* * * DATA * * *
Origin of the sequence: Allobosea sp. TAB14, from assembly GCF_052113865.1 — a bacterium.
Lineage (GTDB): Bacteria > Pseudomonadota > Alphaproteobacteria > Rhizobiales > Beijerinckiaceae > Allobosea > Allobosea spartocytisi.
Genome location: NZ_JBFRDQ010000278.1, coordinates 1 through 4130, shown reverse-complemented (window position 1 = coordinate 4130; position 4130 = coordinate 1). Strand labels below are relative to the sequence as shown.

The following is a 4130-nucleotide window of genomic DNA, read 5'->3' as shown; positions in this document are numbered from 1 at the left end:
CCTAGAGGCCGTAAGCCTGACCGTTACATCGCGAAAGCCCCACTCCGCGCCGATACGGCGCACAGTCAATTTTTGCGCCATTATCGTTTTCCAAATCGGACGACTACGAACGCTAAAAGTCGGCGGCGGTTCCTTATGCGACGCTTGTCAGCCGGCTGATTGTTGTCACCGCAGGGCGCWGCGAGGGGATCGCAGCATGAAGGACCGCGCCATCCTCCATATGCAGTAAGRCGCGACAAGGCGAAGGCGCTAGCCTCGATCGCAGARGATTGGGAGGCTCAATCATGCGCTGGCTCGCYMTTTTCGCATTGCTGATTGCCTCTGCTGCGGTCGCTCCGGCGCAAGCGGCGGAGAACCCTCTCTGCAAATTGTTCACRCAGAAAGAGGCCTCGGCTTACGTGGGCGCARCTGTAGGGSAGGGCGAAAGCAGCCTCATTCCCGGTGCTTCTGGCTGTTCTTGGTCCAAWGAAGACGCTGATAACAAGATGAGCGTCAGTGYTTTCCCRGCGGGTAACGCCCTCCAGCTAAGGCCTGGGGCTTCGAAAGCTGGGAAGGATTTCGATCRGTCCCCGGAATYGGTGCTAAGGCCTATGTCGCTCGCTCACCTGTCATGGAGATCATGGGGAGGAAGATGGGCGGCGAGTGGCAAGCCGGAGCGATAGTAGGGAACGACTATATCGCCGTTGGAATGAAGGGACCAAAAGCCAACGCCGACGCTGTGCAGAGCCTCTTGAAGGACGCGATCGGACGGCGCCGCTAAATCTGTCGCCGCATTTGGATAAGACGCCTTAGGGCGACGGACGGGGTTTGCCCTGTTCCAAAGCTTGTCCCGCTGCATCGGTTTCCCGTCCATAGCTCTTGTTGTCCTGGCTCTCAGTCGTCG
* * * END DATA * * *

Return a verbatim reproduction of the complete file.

Origin of the sequence: Allobosea sp. TAB14, from assembly GCF_052113865.1 — a bacterium.
Lineage (GTDB): Bacteria > Pseudomonadota > Alphaproteobacteria > Rhizobiales > Beijerinckiaceae > Allobosea > Allobosea spartocytisi.
Genome location: NZ_JBFRDQ010000278.1, coordinates 1 through 4130, shown reverse-complemented (window position 1 = coordinate 4130; position 4130 = coordinate 1). Strand labels below are relative to the sequence as shown.

The following is a 4130-nucleotide window of genomic DNA, read 5'->3' as shown; positions in this document are numbered from 1 at the left end:
CCTAGAGGCCGTAAGCCTGACCGTTACATCGCGAAAGCCCCACTCCGCGCCGATACGGCGCACAGTCAATTTTTGCGCCATTATCGTTTTCCAAATCGGACGACTACGAACGCTAAAAGTCGGCGGCGGTTCCTTATGCGACGCTTGTCAGCCGGCTGATTGTTGTCACCGCAGGGCGCWGCGAGGGGATCGCAGCATGAAGGACCGCGCCATCCTCCATATGCAGTAAGRCGCGACAAGGCGAAGGCGCTAGCCTCGATCGCAGARGATTGGGAGGCTCAATCATGCGCTGGCTCGCYMTTTTCGCATTGCTGATTGCCTCTGCTGCGGTCGCTCCGGCGCAAGCGGCGGAGAACCCTCTCTGCAAATTGTTCACRCAGAAAGAGGCCTCGGCTTACGTGGGCGCARCTGTAGGGSAGGGCGAAAGCAGCCTCATTCCCGGTGCTTCTGGCTGTTCTTGGTCCAAWGAAGACGCTGATAACAAGATGAGCGTCAGTGYTTTCCCRGCGGGTAACGCCCTCCAGCTAAGGCCTGGGGCTTCGAAAGCTGGGAAGGATTTCGATCRGTCCCCGGAATYGGTGCTAAGGCCTATGTCGCTCGCTCACCTGTCATGGAGATCATGGGGAGGAAGATGGGCGGCGAGTGGCAAGCCGGAGCGATAGTAGGGAACGACTATATCGCCGTTGGAATGAAGGGACCAAAAGCCAACGCCGACGCTGTGCAGAGCCTCTTGAAGGACGCGATCGGACGGCGCCGCTAAATCTGTCGCCGCATTTGGATAAGACGCCTTAGGGCGACGGACGGGGTTTGCCCTGTTCCAAAGCTTGTCCCGCTGCATCGGTTTCCCGTCCATAGCTCTTGTTGTCCTGGCTCTCAGTCGTCG